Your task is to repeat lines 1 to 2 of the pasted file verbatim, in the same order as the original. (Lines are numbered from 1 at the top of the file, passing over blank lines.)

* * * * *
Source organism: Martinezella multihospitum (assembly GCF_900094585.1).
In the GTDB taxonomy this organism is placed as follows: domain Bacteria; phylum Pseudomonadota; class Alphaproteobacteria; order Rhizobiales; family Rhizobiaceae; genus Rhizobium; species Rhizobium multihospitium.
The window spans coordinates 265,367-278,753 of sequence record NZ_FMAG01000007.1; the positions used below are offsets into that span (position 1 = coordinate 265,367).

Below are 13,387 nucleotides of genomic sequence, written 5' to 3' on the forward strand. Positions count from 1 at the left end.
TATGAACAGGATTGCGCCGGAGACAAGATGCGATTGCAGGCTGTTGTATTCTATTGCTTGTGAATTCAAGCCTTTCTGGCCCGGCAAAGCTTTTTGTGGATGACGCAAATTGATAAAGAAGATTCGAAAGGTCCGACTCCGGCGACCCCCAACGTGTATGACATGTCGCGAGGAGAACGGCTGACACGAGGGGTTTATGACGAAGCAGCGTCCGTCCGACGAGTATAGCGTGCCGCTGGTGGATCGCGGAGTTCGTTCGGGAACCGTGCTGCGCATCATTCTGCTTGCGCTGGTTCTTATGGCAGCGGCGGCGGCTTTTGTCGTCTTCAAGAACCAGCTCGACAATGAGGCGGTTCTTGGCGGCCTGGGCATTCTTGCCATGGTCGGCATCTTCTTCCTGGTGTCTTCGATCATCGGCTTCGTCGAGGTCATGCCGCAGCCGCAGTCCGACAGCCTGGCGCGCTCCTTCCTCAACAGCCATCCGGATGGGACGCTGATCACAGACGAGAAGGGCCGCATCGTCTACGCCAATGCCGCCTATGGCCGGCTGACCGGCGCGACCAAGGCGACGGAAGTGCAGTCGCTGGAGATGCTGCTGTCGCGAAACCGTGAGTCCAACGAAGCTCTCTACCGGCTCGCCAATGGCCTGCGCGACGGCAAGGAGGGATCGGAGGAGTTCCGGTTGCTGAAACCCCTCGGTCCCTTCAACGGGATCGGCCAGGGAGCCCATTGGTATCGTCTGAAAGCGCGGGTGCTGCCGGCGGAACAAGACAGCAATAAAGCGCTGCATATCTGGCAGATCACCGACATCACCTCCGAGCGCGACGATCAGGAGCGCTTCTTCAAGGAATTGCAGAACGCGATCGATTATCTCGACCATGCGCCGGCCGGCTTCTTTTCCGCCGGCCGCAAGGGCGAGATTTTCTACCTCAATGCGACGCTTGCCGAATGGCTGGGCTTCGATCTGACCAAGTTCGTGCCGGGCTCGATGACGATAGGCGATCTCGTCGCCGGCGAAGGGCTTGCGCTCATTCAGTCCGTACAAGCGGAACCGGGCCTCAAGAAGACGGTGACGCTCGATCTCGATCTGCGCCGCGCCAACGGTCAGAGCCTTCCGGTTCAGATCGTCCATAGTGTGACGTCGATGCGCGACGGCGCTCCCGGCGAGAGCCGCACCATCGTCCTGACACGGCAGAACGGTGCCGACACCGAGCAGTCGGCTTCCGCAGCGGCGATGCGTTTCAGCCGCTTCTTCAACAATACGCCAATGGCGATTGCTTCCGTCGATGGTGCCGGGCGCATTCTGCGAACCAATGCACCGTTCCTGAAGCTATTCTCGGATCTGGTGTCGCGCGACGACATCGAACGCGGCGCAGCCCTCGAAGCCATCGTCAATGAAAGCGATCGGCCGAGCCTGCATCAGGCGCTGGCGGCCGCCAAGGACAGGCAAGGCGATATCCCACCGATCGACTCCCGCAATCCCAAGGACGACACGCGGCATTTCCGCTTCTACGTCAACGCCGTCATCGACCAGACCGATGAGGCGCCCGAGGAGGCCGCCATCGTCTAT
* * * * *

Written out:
Source organism: Martinezella multihospitum (assembly GCF_900094585.1).
In the GTDB taxonomy this organism is placed as follows: domain Bacteria; phylum Pseudomonadota; class Alphaproteobacteria; order Rhizobiales; family Rhizobiaceae; genus Rhizobium; species Rhizobium multihospitium.